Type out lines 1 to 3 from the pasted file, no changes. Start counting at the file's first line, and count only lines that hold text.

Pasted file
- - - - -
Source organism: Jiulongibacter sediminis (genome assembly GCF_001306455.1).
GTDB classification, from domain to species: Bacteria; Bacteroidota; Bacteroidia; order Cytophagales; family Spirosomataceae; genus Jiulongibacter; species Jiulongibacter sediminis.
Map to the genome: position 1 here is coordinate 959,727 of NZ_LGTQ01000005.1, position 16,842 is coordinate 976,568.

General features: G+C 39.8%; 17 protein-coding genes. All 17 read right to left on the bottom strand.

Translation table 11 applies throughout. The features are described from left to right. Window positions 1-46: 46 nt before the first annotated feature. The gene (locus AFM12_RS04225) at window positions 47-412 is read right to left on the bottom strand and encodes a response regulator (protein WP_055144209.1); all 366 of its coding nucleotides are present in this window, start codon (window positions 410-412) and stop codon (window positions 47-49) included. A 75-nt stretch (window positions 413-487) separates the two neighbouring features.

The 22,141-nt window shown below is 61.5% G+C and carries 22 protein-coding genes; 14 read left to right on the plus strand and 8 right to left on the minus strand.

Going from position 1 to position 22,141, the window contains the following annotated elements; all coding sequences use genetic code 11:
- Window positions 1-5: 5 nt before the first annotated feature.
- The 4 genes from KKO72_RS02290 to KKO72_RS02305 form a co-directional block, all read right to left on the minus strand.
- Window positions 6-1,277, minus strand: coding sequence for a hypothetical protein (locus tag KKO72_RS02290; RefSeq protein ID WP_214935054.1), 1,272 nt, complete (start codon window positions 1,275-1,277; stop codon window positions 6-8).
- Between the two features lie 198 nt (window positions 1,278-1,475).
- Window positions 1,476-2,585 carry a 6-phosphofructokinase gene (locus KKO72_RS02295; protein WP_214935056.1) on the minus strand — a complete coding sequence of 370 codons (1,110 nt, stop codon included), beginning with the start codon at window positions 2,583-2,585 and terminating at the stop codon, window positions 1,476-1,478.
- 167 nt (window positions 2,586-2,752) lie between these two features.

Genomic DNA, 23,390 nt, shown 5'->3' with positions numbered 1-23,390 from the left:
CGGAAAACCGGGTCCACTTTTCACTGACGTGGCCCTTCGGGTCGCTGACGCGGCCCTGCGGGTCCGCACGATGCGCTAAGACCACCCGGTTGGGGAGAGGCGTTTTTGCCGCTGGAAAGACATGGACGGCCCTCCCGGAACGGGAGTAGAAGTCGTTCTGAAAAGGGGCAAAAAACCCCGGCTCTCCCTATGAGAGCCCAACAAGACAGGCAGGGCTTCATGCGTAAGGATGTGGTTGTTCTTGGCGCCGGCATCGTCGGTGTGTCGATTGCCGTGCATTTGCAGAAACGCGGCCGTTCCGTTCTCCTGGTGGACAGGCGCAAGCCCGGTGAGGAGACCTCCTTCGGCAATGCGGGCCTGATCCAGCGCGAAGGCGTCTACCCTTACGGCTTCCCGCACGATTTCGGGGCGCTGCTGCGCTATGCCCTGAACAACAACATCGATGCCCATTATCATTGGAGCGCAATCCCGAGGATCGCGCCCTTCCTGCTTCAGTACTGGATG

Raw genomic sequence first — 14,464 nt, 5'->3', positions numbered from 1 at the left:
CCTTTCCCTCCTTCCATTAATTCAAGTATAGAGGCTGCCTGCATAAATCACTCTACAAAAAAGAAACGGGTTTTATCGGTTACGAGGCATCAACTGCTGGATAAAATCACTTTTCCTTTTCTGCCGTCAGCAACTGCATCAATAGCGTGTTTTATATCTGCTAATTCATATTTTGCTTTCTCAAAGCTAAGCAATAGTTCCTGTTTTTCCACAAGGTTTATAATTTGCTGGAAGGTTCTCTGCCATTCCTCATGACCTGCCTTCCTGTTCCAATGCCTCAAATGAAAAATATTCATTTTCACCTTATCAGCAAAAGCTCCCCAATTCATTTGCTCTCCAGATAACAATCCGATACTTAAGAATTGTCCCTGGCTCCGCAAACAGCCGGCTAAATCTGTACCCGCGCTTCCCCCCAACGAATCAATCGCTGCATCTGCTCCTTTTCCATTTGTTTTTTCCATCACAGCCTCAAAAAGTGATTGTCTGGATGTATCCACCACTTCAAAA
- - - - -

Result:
Source organism: Jiulongibacter sediminis (genome assembly GCF_001306455.1).
GTDB classification, from domain to species: Bacteria; Bacteroidota; Bacteroidia; order Cytophagales; family Spirosomataceae; genus Jiulongibacter; species Jiulongibacter sediminis.
Map to the genome: position 1 here is coordinate 959,727 of NZ_LGTQ01000005.1, position 16,842 is coordinate 976,568.